Drought across the Western U.S. has forced California to ration water to farms. Hydroelectric dams barely work. The smallest spark — from a lawnmower or even a flat tire — can explode into a wildfire. While this region has always had dry summers, they’re supposed to follow a pattern that leads to relief with the arrival of the annual rainy season in November. But a break is no longer guaranteed.
Here are three forces desiccating the region.
A Second Consecutive La Nina Looms
The Climate Prediction Center just issued a forecast water managers in the Western U.S. didn’t want to hear. The latest report, released Thursday, puts the odds in favor of a second straight year of La Nina conditions in the Pacific Ocean.
La Nina tends to steer the storm track north of California, leaving most of the state and the Southwest parched. Last year’s La Nina is one of the reasons for the current drought. If the forecast had instead called for El Nino, the odds would have favored a wetter than average winter for California and the Southwest—something the region badly needs.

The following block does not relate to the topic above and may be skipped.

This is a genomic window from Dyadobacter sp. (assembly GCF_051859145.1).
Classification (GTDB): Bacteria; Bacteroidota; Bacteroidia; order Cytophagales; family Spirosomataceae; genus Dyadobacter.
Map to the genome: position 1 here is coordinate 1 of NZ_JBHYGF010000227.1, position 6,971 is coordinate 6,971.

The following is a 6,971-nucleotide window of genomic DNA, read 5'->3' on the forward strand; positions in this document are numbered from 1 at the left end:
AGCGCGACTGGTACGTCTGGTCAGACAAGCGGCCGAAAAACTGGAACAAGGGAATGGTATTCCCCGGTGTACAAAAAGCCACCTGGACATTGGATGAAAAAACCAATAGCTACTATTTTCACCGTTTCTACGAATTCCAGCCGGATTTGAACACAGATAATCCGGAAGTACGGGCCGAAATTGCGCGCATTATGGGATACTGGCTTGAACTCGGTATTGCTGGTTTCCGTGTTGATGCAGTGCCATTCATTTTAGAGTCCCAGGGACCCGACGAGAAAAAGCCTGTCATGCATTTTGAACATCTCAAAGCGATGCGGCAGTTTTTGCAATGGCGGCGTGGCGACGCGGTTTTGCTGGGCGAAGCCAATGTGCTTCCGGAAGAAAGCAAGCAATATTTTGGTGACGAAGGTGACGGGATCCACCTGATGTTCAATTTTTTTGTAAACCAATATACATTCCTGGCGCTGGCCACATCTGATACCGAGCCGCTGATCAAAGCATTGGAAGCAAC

“If we want to see improvement of the drought across the West, the last thing you want to see is a back-to-back La Nina,’’ said Tom Di Liberto, a meteorologist with the National Oceanic and Atmospheric Administration. While it doesn’t always lead to a dry winter, it stacks the deck in favor of one.
La Nina is driven by a vast pool of unusually cool water near the equator in the eastern Pacific, just as El Nino is driven by warmer water in the same place. The consequences of La Nina aren’t all bad, since additional storms sent into the Pacific Northwest and Western Canada will help subdue devastating wildfires there.
The effects in Northern California are harder to predict. “California has the highest variability in precipitation anywhere in the U.S.’’ said Jeanine Jones, interstate resources manager for the California Department of Water Resources. “We cannot say what next year is going to be like.”
If the coming winter brings little rain and snow, the results will be troubling. California has already suffered through two dry years, leaving the soil so parched that what little snow fell in the Sierra Nevada Mountains last winter either evaporated into the air this spring or sunk straight into the dirt, leaving little runoff for rivers and reservoirs. Even with average winter rain and snowfall, runoff would remain low just because the land is so dry.